This man, whose feast day is August 20th (today, as I write) was the man with the golden touch, the man who could do everything, the go-to man for popes and kings. He was the most influential man in all of Europe in his day. And probably the holiest as well. Here is a bit of his story, with a twist on the Crusades that flows from his life:

Just before the dawn of the 12th century, some reform-minded Benedictine monks started a new monastery in the French town of Citeaux. A few years later, a young man of a noble family from nearby Dijon, tired of a frivolous youth, gathered some friends and family and joined the monks at Citeaux. This was the beginning of the remarkable career of Saint Bernard of Clairvaux (1090-1153).

After three years, his superiors at Citeaux, impressed with this devout and gifted young man, sent Bernard off to found a new monastery. Taking a number of monks with him, Bernard did so, and named it Clairvaux (ruins of his abbey pictured below). He would remain as abbot of Clairvaux for the rest of his life. From there, he built the Cistercians into a flourishing monastic order, and a movement that spurred renewal of Christian faith throughout the West.

Picking up from the reform movement of the Cluny monks decades earlier, Bernard proceeded to send monks out to found new Cistercian monasteries throughout the continent. Eventually over 160 were founded. Bernard fostered a stricter version of Benedict’s Rule and emphasized holiness of life. It worked, attracting aspiring monks by the thousands, as the Cluny movement had earlier. It is hard to fathom today, but these monastic spiritual movements made a huge difference in the spiritual life of the Christians of the time.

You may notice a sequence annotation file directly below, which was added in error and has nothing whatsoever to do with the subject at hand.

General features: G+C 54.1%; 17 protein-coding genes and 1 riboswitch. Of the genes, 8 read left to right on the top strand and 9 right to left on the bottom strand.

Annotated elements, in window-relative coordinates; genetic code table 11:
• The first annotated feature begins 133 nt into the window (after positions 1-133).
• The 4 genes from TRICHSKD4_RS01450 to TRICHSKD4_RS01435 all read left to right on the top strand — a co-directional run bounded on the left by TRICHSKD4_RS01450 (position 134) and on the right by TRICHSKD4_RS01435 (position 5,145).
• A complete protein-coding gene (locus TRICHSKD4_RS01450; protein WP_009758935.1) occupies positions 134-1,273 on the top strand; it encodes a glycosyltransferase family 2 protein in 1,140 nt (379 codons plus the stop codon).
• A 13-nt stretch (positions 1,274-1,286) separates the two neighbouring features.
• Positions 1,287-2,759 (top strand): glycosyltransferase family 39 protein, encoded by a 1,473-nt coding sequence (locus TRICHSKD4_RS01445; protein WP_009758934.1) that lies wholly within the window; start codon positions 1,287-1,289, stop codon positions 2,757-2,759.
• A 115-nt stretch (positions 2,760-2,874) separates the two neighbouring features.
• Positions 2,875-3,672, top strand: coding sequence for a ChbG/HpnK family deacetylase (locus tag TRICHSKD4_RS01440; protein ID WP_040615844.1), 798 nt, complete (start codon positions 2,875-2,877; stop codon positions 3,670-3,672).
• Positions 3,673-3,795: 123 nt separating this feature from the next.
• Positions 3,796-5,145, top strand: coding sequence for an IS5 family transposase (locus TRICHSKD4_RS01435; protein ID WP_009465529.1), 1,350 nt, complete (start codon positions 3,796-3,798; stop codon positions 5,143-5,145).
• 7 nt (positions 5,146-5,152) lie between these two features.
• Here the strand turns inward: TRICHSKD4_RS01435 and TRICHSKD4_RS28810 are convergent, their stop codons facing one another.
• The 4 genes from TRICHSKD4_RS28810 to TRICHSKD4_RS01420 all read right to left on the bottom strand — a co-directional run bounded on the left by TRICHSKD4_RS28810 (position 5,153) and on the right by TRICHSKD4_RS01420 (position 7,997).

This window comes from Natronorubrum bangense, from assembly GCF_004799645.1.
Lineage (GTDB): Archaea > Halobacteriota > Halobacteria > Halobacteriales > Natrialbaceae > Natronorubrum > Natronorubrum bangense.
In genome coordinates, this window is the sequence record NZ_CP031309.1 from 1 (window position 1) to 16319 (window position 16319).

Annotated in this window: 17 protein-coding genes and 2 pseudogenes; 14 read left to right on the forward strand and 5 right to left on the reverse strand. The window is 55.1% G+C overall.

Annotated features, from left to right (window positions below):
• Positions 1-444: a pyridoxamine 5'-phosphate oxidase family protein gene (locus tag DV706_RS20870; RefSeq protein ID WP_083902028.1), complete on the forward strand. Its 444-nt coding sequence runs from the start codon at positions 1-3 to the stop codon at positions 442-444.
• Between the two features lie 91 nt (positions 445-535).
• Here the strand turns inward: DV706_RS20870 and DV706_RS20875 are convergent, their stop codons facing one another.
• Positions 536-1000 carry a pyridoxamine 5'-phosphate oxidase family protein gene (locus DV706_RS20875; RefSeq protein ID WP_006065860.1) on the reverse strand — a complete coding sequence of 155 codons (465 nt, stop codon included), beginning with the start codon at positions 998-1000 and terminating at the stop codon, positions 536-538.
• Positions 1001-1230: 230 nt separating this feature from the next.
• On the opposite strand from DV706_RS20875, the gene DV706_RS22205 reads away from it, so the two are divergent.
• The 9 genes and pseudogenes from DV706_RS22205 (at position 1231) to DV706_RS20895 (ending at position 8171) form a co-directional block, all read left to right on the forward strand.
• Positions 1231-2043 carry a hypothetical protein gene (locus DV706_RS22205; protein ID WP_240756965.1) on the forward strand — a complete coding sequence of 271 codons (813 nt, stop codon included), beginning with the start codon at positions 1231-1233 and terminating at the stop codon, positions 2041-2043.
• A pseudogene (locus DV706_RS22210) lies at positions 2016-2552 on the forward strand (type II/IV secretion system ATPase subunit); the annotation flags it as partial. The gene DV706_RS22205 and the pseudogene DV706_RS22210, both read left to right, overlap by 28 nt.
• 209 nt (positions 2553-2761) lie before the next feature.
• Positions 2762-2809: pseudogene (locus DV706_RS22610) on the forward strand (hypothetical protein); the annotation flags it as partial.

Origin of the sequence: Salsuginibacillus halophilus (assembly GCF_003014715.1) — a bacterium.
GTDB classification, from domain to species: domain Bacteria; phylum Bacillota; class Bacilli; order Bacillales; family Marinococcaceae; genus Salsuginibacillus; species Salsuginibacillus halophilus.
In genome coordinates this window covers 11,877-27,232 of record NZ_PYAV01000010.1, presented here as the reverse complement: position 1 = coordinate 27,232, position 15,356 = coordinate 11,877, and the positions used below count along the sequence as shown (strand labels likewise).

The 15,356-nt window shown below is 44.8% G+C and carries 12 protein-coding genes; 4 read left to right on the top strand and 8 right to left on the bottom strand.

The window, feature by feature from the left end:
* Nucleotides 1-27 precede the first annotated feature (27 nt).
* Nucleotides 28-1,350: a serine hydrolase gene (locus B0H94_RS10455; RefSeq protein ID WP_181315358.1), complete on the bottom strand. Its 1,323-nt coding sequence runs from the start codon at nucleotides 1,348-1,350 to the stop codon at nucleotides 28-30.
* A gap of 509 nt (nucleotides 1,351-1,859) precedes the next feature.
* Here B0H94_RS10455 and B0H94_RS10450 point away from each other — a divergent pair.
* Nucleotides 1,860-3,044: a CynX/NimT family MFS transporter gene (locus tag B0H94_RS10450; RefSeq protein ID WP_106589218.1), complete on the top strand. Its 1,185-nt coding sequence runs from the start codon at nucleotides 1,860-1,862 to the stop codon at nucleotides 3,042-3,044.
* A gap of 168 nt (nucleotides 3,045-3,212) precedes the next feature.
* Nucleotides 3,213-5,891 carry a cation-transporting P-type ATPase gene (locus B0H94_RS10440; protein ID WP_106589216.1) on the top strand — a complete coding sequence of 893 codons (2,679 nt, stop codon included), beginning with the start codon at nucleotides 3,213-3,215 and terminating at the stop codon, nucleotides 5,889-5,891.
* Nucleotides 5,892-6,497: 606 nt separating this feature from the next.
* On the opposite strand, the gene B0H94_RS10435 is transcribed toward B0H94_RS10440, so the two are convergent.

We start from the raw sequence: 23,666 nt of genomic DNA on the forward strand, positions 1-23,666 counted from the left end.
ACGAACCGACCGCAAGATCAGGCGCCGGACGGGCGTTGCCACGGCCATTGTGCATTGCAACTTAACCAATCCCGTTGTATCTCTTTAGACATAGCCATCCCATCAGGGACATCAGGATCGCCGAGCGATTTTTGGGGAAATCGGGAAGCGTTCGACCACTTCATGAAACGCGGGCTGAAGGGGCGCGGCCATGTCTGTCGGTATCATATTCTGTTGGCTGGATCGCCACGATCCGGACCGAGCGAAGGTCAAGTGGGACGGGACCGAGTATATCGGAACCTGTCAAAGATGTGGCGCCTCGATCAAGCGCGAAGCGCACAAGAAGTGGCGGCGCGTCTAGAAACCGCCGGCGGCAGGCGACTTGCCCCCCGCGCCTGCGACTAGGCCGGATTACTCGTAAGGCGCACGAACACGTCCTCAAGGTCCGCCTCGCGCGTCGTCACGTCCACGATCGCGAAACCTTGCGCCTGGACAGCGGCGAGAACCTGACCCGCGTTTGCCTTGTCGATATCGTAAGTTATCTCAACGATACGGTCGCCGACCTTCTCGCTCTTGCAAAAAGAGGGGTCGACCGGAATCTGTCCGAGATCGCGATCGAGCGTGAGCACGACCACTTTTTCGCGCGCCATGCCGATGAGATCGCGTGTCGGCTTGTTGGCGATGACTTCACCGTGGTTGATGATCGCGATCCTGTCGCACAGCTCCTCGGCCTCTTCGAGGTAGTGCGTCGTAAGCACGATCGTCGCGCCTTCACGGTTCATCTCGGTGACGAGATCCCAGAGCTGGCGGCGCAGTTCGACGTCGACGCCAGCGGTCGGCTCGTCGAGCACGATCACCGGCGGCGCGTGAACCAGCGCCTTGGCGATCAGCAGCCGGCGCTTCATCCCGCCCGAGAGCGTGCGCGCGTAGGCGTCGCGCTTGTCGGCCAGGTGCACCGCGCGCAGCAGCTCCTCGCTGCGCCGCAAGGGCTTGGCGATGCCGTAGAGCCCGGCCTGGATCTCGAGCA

As Bernard methodically built the Cistercian order, his reputation grew – a reputation for wisdom and holiness. People in high places noticed him, called upon him for help, and this led to a burgeoning career as a do-everything man throughout Europe, above and beyond the significant work of spreading the faith via his Cistercian order.

Bernard was successful for several reasons. He was a gifted preacher and writer; he could organize and inspire; he was wise; and he harbored a deep passion for souls. Above all, Bernard was a holy man. His secret was that he loved God, was devoted to Christ and the gospel, and had a profound reverence for the Virgin Mary. Holiness attracts.

Bishops, kings, and popes called upon him for advice. He helped to resolve a schism over a selection of a pope; he mediated disputes between major city-states and nobles; he prepared the outline of the Rule for the Knights Templar; he fought against various heresies; he intervened to put a stop to pogroms against Jews in the Rhineland as a crusade was embarking; and he was a tremendous preacher who inspired thousands. Even miracles were attributed to his activities. That’s a lot for one man. That’s why I call Bernard the man with the golden touch.